By The Children’s Board Strategy Group [1]

The National Institute for Health Research (NIHR)/Wellcome Trust Cambridge Clinical Research Facility (CRF) for Experimental Medicine is part ofAddenbrooke’s Clinical Research Centre (ACRC) [2] at Cambridge University Hospitals NHS Foundation Trust. In 2013, a Children’s Non-Executive Research Board was established at the CRF.

The Children’s Non-Executive Board has enabled children to have a voice in the service development of the facility. It includes children who have participated in studies on the CRF (originally recruited from a peanut allergy study and an artificial pancreas study), children who have never participated in research, parents and members of staff. The Children’s Board meets twice a year and welcomes new members. Thirty-five children have signed up to join the Board and there are six main members who sit as active participants. The children are aged from 5 to 16 years old, with the most active members aged from 5 to 9 years old. At the first meeting they were asked to try out the equipment in the CRF. They were also asked for their opinions about research and all their comments were fed through to the agenda for the next meeting. This has created an ongoing process, enabling their voice to be heard.

The Board enables children to input into the design of generic and research study specific patient information. This includes input into patient information sheets, using language that other children can relate to so they understand the research.

The Children’s Board has also had input into service re-design. They have provided input into the way we prepare children and young people before they come to the CRF in terms of the information we give, and also into the way we prepare rooms for children and young people on the day of their visit. They have made suggestions that have helped researchers provide an environment where children would like to spend time and participate in research. The ideas the children brought to the sessions have helped create brighter, more colourful child-friendly rooms, including the design and decoration of a new paediatric phlebotomy room (where blood samples are taken). The children have also had a say in what toys, DVDs, games, books and other resources (e.g. iPads and a children’s activity menu) are available.

The Children’s Board input has helped create age-specific photo story books about taking part in research for age groups under 6 years, 6-10 and 11 plus. At the first meeting there were ideas on how to redesign the website ( making it better for children and young people. Through the Children’s Board the CRF has been able to develop its understanding of the patient experience. It shares research-related stories more widely with visitors, staff, patients and members of the public, using case studies and a news bulletin board featuring ‘good news stories’.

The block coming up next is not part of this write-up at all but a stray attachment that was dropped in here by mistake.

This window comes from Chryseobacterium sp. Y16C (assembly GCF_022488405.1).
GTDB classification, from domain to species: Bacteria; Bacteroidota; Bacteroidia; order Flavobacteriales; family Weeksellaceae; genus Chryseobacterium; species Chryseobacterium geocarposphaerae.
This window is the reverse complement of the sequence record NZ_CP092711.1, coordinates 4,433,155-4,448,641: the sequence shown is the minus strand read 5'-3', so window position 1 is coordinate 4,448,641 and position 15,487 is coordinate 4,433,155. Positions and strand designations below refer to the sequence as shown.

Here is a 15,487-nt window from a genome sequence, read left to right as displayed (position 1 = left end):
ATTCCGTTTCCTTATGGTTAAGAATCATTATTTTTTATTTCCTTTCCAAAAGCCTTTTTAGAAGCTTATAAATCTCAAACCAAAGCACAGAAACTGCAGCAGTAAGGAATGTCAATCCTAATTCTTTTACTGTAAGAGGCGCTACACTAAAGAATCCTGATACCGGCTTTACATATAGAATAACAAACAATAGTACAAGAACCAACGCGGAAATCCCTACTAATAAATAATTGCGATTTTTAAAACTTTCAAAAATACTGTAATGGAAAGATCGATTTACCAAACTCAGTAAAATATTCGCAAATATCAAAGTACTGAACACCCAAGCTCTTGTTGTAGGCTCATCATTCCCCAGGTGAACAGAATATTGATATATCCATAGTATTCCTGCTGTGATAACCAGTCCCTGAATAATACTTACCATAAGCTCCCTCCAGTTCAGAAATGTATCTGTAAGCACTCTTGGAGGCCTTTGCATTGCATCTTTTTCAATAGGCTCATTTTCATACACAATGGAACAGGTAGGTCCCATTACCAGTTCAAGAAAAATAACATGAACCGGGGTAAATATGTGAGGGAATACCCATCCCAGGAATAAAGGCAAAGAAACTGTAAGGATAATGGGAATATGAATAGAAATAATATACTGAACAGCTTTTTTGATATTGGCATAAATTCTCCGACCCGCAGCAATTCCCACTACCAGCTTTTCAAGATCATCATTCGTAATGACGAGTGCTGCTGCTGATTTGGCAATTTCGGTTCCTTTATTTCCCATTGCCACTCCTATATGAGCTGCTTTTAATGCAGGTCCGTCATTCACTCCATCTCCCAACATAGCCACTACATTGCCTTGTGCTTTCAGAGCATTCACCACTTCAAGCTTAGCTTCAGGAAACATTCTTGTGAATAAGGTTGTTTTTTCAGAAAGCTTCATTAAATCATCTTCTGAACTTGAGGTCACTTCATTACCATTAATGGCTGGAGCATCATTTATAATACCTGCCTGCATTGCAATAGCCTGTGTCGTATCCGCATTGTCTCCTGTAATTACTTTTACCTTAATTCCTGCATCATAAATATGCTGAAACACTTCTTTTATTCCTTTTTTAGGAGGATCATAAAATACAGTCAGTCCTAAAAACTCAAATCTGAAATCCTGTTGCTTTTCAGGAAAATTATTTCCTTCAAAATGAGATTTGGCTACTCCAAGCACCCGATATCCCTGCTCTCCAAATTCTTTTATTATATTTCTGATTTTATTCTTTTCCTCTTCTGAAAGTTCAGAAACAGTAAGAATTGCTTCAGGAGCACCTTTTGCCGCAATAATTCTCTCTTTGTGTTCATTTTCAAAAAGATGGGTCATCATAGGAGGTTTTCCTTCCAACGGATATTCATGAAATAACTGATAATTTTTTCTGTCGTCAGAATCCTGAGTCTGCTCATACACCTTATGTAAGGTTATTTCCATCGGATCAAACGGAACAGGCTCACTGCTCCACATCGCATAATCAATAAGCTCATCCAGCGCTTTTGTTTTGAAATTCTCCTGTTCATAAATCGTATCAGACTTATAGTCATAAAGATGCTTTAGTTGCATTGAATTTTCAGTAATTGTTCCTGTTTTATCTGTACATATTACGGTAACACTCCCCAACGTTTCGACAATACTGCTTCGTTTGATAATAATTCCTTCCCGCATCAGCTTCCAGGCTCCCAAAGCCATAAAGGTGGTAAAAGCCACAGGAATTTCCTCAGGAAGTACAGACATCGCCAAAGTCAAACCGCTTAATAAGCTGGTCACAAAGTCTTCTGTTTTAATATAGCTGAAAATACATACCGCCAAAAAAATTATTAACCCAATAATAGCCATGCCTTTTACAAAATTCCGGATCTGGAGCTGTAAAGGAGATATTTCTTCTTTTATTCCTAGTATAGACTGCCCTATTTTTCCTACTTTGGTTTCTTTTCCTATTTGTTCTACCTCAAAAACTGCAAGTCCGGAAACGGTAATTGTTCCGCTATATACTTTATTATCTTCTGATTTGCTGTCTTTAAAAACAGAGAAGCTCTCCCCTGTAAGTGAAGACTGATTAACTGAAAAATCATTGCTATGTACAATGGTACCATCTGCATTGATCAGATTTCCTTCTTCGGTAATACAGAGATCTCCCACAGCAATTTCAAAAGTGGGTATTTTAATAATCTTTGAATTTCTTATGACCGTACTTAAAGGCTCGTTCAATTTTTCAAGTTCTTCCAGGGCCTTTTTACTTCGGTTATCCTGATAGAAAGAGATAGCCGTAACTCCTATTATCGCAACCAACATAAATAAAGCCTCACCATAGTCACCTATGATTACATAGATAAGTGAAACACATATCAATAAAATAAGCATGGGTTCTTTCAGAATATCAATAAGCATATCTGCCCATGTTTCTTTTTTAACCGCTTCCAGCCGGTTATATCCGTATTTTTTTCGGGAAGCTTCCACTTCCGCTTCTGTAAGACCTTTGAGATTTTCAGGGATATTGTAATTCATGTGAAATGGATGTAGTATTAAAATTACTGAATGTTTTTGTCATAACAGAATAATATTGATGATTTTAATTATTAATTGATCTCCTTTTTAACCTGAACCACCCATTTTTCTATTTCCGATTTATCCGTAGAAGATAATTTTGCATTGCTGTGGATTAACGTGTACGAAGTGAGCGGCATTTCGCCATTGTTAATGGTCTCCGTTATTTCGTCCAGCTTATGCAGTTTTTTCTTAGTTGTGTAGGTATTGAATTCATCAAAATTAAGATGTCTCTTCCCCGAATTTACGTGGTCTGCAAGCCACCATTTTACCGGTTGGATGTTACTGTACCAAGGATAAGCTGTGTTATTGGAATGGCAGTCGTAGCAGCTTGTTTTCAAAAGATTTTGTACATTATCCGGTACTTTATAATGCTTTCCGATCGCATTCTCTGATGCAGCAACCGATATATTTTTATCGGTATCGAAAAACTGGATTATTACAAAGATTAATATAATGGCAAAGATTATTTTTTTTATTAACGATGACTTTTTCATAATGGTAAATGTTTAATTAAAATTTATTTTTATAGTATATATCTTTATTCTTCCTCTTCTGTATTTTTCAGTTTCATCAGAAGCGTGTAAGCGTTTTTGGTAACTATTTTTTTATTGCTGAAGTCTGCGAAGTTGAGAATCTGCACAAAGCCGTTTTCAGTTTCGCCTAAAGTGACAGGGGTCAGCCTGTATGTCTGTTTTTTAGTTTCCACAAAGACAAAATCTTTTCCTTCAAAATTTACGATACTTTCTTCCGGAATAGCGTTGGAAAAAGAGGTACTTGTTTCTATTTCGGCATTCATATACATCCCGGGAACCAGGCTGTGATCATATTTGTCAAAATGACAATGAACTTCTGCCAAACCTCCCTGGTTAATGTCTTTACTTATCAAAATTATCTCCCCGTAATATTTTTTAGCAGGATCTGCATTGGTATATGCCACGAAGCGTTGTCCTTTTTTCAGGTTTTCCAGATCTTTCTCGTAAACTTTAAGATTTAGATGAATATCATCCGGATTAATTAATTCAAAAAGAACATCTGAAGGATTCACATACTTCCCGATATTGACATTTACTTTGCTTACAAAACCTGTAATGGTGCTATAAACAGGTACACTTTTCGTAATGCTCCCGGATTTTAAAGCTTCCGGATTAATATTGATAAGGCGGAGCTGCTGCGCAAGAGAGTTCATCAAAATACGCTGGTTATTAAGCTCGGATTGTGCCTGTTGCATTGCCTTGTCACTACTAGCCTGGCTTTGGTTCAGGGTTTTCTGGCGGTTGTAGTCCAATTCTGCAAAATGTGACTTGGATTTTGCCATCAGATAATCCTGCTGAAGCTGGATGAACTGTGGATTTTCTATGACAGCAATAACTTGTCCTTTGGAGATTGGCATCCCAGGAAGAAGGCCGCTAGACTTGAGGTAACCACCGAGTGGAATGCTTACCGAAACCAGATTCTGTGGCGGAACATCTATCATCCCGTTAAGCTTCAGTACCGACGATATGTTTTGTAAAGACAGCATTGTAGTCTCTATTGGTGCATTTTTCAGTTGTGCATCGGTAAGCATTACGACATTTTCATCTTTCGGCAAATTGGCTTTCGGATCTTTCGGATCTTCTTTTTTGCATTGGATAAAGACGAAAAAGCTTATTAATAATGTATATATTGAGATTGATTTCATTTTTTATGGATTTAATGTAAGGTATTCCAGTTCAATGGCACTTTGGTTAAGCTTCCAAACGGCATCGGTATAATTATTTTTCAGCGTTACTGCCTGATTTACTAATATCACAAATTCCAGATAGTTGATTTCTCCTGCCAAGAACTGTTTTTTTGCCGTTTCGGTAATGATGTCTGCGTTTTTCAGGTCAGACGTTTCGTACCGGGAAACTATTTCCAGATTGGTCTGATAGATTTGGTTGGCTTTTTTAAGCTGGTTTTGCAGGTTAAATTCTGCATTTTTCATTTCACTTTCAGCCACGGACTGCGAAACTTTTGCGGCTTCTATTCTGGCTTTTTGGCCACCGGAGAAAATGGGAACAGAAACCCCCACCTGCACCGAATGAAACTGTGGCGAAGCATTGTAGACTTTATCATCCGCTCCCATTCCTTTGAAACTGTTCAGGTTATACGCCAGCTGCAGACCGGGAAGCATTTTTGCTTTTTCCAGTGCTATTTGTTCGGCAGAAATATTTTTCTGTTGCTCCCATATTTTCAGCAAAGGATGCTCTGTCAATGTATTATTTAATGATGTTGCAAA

The Children’s Board work has fed into the wider context of the CRF. This has influenced the NHS Allergy and Diabetes clinics which have gone on to use the photo story books to develop their own for local use. This work has also influenced the development of the Children’s Patient and Public Involvement (PPI) group in Southampton.

We are carrying out a small study, Children’s Experience of Engaging in Research (CHEER), designed to discover what children, mums, dads, brothers, sisters and CRF staff think about the Children’s Board. A focus group is being planned for April 2015 to explore experiences of older children and young people to inform our service.

The CRF believes that excellence in research is best achieved by involving and engaging patients in its work, to inform the way services are delivered and developed. This improves the patient experience directing effort into where it can add most value. The priority is to put people first, involving patients and the public in the work of the CRF. The ongoing work with the Children’s Board is enabling the CRF to deliver excellence in research in a meaningful way, to those that matter the most, the patients.

[1] The Children’s Board Strategy Group are Caroline Saunders, Dr Carlo Acerini, Anne Elmer, Stewart Fuller, Laura Watson, Faye Forsyth, Jo Piper, Pippa Bayfield, Lindsay Carr and Shirleen Badger.

[2] Led by Professor Krish Chatterjee and Caroline Saunders (Head of Clinical Operations), the ACRC comprises a modern Clinical Research Facility and the NIHR Clinical investigation ward as well as the new CRF Satellite Unit. The facility offers round-the-clock care for research participants.

Contact: Justine Hill, Patient and Public Involvement Lead, NIHR Rare Diseases Translational Research Collaboration, Cambridge Biomedical Research Campus


Tel: 01223 254604